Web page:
And now her brother was trying to get her to go out with one of his buddies? Sophia pursed her lips, and even though she knew she was only torturing herself, she clicked open her picture file.
Her mouse went unerringly to the photo Rico had sent her about six months ago. She'd looked at it so often, it was a good thing it was on the computer screen instead of paper, or she'd have worn out the edges. With a click, a group of men filled her screen. Rico's bomb disposal squad. There was her brother in the center, his arms draped over two other guys while another stood just off to the side.
He was dressed the same as the others, a tan T-shirt and fatigues. But he stood out as if he were wearing a tux. Maybe it was his position, a part of the group yet distanced. Or a sign of authority, since he seemed to be in command.
Some men were pure fantasy material. And this guy, Sophia decided with a deep sigh, was a prime example of a U.S. Armed Forces soldier at its finest. A testosterone-loaded weapon in human form. This guy exuded an air of confident sexuality that was so strong in a photograph, Sophia was pretty sure it'd melt her into a puddle of lust if she ever saw him in the flesh. From the curling tips of his damp, dark hair, over the sculpted muscles lovingly covered in the soft tan T-shirt to the hard thighs in khaki fatigues, he was all male.
All sexy, intense, controlled male.
He looked like the kind of guy who knew how to make sex amazing. The kind who not only put a woman's needs first, but realized them before she did. A man who'd make her feel incredibly wanted.
Desirable, powerful and feminine. Sophia's breath quickened as she imagined his hands. They'd be strong. Hard, yet gentle as he caressed her. He'd explore her body, sending her into a mind-numbing spiral of sexual delight she'd only dreamt of.
Just like she was dreaming now. Sophia's breath shortened, her body tight and taut at the images dancing through her mind.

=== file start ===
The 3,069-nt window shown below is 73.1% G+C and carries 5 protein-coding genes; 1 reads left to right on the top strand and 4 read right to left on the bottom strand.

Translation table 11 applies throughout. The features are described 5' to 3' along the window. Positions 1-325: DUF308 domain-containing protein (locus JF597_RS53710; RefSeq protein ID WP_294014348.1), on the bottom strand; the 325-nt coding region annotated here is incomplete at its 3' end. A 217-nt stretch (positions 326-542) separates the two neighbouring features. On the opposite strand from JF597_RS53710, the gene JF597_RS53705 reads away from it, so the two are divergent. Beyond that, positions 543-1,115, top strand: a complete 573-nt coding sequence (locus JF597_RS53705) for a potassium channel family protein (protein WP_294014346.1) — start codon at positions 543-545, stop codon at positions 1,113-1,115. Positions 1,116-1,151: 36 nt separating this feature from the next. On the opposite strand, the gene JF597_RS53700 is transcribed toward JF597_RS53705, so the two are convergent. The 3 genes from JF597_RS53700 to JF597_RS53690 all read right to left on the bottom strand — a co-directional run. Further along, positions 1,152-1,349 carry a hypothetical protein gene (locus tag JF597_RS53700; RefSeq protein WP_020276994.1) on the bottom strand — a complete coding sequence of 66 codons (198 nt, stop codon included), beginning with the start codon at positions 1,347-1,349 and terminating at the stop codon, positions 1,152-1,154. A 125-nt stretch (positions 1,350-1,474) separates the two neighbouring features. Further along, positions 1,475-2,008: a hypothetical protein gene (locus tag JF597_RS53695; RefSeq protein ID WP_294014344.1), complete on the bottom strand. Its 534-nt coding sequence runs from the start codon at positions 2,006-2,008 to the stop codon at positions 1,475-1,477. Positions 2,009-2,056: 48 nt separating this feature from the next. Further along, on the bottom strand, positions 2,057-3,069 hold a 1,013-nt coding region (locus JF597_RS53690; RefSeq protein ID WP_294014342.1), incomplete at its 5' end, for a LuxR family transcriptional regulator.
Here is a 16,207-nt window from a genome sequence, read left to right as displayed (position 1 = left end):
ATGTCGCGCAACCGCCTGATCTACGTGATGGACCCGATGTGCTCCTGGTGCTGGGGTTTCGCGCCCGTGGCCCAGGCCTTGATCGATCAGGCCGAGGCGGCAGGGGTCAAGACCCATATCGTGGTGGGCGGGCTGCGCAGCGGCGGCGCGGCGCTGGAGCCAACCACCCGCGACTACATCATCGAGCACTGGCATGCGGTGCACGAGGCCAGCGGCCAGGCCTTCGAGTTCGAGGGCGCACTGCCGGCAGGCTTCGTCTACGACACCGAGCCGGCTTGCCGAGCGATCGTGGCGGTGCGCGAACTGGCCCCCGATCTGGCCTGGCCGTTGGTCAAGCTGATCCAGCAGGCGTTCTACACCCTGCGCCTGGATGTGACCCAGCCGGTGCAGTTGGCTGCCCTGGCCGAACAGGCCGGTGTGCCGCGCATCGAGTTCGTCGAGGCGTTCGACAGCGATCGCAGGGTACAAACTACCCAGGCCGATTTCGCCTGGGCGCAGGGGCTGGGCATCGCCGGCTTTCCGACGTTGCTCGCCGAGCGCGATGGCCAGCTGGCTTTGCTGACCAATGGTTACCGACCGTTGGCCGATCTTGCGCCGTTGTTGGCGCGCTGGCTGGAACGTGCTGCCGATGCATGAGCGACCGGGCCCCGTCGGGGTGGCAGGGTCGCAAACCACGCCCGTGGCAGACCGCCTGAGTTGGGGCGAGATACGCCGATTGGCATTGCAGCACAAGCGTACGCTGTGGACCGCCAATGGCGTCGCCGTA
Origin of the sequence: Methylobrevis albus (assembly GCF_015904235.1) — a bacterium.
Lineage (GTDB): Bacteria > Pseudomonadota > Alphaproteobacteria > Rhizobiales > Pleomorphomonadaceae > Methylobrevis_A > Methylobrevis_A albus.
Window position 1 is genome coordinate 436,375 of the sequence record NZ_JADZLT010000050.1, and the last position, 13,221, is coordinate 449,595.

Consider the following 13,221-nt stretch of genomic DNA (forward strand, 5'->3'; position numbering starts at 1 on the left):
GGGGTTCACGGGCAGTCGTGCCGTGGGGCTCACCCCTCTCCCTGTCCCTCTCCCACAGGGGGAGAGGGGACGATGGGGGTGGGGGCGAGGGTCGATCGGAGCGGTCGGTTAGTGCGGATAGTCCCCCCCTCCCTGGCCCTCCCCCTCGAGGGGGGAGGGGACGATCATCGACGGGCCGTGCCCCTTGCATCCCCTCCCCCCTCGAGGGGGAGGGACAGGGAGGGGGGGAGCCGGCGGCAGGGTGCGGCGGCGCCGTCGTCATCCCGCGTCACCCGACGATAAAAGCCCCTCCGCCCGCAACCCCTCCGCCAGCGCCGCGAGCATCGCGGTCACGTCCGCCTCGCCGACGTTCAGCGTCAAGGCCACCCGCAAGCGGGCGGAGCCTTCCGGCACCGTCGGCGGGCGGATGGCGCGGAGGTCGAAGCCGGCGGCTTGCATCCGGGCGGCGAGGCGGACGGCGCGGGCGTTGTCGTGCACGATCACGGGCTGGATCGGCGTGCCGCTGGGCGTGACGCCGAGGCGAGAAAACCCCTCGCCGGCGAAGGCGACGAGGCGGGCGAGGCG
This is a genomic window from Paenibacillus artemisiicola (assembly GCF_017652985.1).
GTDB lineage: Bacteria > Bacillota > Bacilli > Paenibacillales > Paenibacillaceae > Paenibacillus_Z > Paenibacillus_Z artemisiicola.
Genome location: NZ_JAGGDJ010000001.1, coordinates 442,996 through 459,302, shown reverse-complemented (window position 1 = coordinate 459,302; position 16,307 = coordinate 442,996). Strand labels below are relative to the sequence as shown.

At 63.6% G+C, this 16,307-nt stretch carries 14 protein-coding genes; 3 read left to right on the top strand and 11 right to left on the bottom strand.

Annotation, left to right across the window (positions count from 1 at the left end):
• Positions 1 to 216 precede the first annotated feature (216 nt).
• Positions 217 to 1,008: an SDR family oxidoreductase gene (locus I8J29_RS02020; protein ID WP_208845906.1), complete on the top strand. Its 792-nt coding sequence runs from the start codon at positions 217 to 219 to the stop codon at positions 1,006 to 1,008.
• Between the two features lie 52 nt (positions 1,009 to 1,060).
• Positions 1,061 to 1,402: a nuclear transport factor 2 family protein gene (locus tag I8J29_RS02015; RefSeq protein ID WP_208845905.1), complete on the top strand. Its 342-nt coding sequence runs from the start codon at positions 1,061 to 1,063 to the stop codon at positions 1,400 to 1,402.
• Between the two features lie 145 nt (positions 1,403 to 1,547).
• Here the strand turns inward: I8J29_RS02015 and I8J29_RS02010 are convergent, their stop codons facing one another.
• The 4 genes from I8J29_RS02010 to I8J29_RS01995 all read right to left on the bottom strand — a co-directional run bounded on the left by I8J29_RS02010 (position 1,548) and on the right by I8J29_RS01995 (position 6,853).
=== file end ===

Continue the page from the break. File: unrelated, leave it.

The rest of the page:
Realizing she'd done it again, brought herself to the edge of an orgasm fantasizing about a guy she'd probably never meet, who for all she knew was happily married with five kids, she gave a breathless laugh.
He was definitely not the kind of guy Rico would send with instructions to check up on his little sister.
"Yo, Soph," called a voice from down the hall.
Sophia's fingers fumbled, sending the mouse sliding across her desk before she caught it. A quick click closed the file, and its hunky contents.
Her cheeks burning, Sophia lifted her chin and quickly pushed away from the desk and hurried from her office so Gina wouldn't come in. Her little fantasy had been so hot, she was sure there was a cloud of sexual energy floating above her computer.
"Yo, Gina," she answered, smoothing her skirt as she headed toward the back of the storage room. "Did that shipment of frames come in?"
"Yep. That and a few other things."
That tone, with its underlayer of naughty glee, made Sophia frown. "What things?"
"Oh, some this, some that and a really huge
When Sophia reached the far side of the storeroom where they kept shipping supplies and the deliveries were made, her jaw dropped.
"You've got to be kidding."
"The shippers thought they were doing us a favor by uncrating it since it's so heavy. I was watching the floor, so I didn't have a chance to stop them before they took off." Delighted horror filled Gina Mayes's voice. "Isn't it great?"
Sophia couldn't tear her eyes off the mind-bogglingly huge spectacle to spare her assistant a look.